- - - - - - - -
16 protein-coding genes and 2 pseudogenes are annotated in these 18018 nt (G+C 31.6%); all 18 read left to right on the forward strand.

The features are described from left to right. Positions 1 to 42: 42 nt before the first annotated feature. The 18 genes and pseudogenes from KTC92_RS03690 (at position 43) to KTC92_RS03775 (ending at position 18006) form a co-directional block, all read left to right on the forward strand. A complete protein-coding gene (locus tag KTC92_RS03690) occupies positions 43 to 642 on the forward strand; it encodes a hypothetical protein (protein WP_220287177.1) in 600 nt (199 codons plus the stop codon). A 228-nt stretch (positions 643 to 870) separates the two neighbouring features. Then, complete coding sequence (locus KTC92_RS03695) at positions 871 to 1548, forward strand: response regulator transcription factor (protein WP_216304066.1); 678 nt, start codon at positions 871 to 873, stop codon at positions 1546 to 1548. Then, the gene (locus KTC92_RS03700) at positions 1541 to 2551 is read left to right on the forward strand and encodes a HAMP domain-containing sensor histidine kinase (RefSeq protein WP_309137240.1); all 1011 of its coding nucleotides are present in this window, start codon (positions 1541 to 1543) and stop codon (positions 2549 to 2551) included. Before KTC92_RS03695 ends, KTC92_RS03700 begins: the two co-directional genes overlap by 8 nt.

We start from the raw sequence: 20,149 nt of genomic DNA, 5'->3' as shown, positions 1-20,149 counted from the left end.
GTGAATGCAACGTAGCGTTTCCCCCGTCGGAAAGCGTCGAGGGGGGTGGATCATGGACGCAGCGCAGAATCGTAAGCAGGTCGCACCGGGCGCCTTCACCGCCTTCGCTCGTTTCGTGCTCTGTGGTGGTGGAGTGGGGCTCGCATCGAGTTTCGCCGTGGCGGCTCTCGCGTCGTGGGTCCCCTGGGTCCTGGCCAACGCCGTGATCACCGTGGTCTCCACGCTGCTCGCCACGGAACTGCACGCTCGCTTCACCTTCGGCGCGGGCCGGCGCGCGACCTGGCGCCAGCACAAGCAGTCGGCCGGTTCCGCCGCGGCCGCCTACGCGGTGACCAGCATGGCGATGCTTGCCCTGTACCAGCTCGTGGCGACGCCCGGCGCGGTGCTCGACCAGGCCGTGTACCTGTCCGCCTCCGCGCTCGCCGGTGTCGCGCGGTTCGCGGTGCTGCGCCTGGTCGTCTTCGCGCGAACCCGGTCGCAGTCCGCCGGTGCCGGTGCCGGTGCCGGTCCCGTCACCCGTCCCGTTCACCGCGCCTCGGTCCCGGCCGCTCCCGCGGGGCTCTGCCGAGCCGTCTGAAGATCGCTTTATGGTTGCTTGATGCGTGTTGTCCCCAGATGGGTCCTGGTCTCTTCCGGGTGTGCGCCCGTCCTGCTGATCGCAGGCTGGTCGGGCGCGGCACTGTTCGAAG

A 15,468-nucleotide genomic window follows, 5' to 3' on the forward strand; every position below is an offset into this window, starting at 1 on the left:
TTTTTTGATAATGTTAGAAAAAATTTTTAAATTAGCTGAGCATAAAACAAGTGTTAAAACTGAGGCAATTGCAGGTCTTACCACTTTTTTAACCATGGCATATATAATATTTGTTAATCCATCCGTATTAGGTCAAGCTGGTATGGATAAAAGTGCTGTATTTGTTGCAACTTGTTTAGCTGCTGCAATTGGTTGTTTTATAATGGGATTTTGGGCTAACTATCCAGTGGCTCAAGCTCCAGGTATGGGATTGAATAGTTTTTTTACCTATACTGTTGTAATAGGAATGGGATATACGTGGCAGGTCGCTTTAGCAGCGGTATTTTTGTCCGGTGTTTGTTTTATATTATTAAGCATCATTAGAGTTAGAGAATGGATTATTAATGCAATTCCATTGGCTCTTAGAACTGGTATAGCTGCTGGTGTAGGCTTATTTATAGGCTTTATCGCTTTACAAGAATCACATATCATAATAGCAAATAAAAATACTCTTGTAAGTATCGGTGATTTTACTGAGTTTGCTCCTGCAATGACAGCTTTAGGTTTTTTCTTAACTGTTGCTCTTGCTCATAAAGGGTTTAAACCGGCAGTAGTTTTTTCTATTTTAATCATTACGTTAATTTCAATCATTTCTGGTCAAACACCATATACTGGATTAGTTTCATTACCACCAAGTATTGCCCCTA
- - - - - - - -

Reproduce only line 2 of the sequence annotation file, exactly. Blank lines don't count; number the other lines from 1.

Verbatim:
The features are described from left to right. Positions 1 to 42: 42 nt before the first annotated feature. The 18 genes and pseudogenes from KTC92_RS03690 (at position 43) to KTC92_RS03775 (ending at position 18006) form a co-directional block, all read left to right on the forward strand. A complete protein-coding gene (locus tag KTC92_RS03690) occupies positions 43 to 642 on the forward strand; it encodes a hypothetical protein (protein WP_220287177.1) in 600 nt (199 codons plus the stop codon). A 228-nt stretch (positions 643 to 870) separates the two neighbouring features. Then, complete coding sequence (locus KTC92_RS03695) at positions 871 to 1548, forward strand: response regulator transcription factor (protein WP_216304066.1); 678 nt, start codon at positions 871 to 873, stop codon at positions 1546 to 1548. Then, the gene (locus KTC92_RS03700) at positions 1541 to 2551 is read left to right on the forward strand and encodes a HAMP domain-containing sensor histidine kinase (RefSeq protein WP_309137240.1); all 1011 of its coding nucleotides are present in this window, start codon (positions 1541 to 1543) and stop codon (positions 2549 to 2551) included. Before KTC92_RS03695 ends, KTC92_RS03700 begins: the two co-directional genes overlap by 8 nt.